TPI Responds to FCC Title II NPRM

TPI Responds to FCC Title II NPRM

WASHINGTON, DC (October 19, 2023) – Following the FCC’s decision to proceed with its NPRM on Title II, the Technology Policy Institute is issuing three responses:

  1. Comments by TPI President Scott Wallsten on why the evidence contradicts the FCC’s claims, accompanied by supporting data;
  2. Comments by TPI Senior Fellow Sarah Oh Lam on the FCC’s apparent rejection of the underlying tenets of competition; and
  3. Comments by ChatTPI, which constitute the world’s first fully AI-generated response to a government request for comments. This report highlights how a generative AI can synthesize a body of knowledge and provide useful information for policy.

Comments of Scott Wallsten

Following the FCC’s recent proposal to re-re-reclassify broadband under Title II, Scott Wallsten, President of the Technology Policy Institute, stresses broadband’s significance during COVID-19 but notes improvements in availability, adoption, and competition which all occurred without Title II.

“The FCC correctly acknowledges how the pandemic highlighted broadband’s importance, but draws the wrong conclusion from history and recent experience. Without Title II oversight we’ve seen improvements in availability, competition, and adoption, including among low-income households and people with disabilities, with prices rising more slowly than inflation. These positive developments don’t prove the absence of Title II is the cause, but they indicate its absence isn’t hindering progress.”

Additionally, the FCC believes Title II will give it extended authority to  do more for national security and public safety, but even with its current mandate, the FCC has yet to follow recommendations from the Government Accountability Office that it could already easily implement.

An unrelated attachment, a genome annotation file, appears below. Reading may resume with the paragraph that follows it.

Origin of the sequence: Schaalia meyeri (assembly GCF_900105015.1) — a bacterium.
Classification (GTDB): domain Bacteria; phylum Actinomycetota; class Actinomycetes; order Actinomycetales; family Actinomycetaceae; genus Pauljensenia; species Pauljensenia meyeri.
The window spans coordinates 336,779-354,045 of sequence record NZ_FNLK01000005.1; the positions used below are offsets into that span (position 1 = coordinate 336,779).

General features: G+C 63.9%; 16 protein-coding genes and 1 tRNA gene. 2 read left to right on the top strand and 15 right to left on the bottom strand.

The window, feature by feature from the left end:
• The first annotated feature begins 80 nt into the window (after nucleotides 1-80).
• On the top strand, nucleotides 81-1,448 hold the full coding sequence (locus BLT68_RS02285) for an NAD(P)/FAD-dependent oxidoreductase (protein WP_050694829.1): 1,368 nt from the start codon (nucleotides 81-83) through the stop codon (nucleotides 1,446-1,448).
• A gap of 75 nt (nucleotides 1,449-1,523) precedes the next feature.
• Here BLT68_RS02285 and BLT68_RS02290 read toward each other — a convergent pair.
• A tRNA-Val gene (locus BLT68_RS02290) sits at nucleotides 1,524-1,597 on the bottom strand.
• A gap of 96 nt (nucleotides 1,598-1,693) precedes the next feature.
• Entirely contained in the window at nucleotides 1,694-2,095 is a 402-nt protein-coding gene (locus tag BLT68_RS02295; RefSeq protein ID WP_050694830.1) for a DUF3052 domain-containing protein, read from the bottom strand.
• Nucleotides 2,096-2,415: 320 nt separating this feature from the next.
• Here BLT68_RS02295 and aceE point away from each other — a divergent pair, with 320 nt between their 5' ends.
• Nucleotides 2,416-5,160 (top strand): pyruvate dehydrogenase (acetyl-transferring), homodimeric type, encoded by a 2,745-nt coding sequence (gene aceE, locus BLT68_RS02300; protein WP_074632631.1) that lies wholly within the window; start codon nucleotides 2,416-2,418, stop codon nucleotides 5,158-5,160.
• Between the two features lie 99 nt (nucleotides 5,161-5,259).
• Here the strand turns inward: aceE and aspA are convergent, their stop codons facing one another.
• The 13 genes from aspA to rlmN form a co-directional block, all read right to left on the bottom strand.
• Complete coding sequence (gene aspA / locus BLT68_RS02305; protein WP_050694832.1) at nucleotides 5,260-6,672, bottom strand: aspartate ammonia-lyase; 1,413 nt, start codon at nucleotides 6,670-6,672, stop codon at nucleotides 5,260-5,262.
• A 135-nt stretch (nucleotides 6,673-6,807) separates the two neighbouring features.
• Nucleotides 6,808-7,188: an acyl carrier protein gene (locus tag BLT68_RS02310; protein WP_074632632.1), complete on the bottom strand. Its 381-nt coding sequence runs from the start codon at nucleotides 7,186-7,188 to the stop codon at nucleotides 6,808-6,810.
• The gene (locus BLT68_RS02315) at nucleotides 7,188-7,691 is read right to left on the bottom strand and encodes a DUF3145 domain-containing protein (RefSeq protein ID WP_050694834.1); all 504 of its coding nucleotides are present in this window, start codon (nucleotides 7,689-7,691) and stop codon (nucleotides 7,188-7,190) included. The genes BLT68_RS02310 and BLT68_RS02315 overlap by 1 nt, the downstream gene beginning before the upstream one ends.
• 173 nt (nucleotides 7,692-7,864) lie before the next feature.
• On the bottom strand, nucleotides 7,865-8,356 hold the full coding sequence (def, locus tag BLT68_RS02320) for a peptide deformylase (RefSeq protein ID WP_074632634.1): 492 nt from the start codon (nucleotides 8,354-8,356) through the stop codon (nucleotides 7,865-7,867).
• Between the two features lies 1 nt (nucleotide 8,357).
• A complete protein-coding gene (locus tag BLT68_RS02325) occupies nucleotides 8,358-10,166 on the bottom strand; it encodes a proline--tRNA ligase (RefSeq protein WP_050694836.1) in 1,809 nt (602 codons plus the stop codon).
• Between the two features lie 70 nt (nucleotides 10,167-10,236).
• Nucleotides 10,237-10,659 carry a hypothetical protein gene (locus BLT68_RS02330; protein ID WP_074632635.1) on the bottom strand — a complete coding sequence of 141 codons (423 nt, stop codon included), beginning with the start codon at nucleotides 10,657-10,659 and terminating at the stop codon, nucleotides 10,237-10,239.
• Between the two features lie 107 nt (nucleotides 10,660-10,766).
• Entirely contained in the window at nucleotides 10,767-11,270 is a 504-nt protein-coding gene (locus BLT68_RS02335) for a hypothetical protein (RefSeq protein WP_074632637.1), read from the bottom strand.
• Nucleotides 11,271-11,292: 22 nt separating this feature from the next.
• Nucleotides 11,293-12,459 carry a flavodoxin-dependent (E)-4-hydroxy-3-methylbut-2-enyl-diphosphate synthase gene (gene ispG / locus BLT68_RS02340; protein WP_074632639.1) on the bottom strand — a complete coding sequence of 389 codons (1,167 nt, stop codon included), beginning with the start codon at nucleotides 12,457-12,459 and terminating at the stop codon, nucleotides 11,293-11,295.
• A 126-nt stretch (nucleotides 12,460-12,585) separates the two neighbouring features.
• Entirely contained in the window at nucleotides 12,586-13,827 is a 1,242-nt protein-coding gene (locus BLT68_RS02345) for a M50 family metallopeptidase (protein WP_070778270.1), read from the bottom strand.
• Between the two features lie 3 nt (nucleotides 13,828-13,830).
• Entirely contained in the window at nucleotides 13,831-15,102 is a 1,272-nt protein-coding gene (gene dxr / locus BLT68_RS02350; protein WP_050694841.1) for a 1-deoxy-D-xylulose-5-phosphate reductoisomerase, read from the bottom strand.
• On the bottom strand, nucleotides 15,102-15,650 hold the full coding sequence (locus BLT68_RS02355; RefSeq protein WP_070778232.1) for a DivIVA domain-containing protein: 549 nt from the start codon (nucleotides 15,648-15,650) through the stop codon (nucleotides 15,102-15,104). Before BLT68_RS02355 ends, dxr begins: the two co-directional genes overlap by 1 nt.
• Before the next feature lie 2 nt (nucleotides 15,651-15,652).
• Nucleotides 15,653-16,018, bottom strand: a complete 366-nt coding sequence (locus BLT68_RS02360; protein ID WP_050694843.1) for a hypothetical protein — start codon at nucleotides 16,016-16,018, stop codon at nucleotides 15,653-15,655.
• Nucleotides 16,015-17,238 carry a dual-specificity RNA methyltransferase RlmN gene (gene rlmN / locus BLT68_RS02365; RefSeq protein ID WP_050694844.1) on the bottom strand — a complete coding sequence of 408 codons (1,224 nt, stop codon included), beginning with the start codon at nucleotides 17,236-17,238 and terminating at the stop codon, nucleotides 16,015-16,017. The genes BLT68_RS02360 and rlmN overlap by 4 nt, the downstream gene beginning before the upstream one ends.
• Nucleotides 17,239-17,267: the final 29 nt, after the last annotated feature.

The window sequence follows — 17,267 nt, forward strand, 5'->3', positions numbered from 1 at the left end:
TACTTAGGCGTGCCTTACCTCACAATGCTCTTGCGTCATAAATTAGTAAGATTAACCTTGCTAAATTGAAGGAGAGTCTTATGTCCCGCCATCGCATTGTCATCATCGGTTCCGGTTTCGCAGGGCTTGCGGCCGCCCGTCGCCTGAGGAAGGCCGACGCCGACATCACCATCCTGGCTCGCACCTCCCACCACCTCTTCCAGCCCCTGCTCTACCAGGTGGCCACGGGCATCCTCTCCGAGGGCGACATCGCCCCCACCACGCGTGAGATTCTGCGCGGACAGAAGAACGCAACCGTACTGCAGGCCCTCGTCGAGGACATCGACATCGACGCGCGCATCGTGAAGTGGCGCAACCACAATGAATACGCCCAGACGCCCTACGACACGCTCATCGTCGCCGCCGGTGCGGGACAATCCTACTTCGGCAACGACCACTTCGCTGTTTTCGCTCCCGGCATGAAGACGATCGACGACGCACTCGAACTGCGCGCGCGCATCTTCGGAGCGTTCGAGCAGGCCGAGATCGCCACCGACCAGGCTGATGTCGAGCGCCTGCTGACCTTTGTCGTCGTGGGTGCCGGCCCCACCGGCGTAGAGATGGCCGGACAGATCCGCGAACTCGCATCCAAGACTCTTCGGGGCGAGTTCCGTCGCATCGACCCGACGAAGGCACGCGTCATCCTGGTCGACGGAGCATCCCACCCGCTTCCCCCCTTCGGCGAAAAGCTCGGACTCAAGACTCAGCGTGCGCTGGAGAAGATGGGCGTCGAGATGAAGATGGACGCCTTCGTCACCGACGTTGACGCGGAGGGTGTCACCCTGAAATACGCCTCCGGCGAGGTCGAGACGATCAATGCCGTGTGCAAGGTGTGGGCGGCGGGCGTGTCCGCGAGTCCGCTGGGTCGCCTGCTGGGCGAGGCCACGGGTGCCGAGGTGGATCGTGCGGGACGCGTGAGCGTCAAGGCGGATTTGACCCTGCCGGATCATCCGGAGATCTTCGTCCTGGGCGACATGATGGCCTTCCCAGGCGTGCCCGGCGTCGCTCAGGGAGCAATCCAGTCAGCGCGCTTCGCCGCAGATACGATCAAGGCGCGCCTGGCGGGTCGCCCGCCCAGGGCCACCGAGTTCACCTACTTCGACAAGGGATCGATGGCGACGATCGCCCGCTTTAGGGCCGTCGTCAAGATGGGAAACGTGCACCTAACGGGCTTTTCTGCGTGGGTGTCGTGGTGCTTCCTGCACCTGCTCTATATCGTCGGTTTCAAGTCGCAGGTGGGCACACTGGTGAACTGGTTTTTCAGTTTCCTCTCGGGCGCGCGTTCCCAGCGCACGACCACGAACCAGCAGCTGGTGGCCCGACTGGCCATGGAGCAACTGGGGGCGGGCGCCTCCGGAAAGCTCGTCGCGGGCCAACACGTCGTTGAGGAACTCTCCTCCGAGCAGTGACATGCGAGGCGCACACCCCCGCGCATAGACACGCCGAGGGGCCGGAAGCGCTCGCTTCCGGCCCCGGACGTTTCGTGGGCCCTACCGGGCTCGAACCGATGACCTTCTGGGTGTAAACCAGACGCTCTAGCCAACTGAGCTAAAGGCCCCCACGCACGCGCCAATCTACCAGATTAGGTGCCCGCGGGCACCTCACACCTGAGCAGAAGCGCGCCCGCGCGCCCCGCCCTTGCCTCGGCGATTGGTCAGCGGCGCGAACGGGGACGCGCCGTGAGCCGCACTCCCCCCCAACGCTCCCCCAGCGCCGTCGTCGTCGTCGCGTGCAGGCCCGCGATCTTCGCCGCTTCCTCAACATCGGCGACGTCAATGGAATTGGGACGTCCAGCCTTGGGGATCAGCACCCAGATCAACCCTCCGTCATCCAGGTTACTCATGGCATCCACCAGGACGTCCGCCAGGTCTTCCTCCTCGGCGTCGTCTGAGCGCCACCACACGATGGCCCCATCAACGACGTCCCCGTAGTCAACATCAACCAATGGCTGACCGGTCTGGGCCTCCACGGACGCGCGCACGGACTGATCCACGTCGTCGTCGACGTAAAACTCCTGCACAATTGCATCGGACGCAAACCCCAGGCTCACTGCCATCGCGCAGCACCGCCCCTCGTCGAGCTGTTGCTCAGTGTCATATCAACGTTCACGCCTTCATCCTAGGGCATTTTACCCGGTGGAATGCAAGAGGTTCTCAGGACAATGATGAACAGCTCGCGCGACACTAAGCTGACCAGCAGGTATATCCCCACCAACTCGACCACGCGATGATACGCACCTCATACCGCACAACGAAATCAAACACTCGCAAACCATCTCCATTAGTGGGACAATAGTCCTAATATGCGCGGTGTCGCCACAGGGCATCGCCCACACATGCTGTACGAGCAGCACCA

Competition Improved without Title II

Reclassifying Broadband Under Title II Will Not Increase Competition” by Scott Wallsten 

Adoption increased without Title II

Speeds increased without Title II

Prices increased less than the CPI Without Title II

Adoption by people with disabilities increased without Title II

GAO has made recommendations on how the FCC could help improve public safety, none of which involve Title II, but the FCC has not followed them.

The GAO report recommends that… 

the FCC should improve emergency alerts through improved geo-targeting or alert message length. It has not yet done so. 

the FCC should improve emergency alerts through improved geo-targeting or alert message length. It has not yet done so.

Comments of Sarah Oh Lam

TPI Senior Fellow Sarah Oh Lam notes that the FCC appears to reject the market system and introduce, without any definition or explanation, a new designation of “fully effective competition.” These worrisome assertions appear in paragraph 130 of the FCC’s NPRM.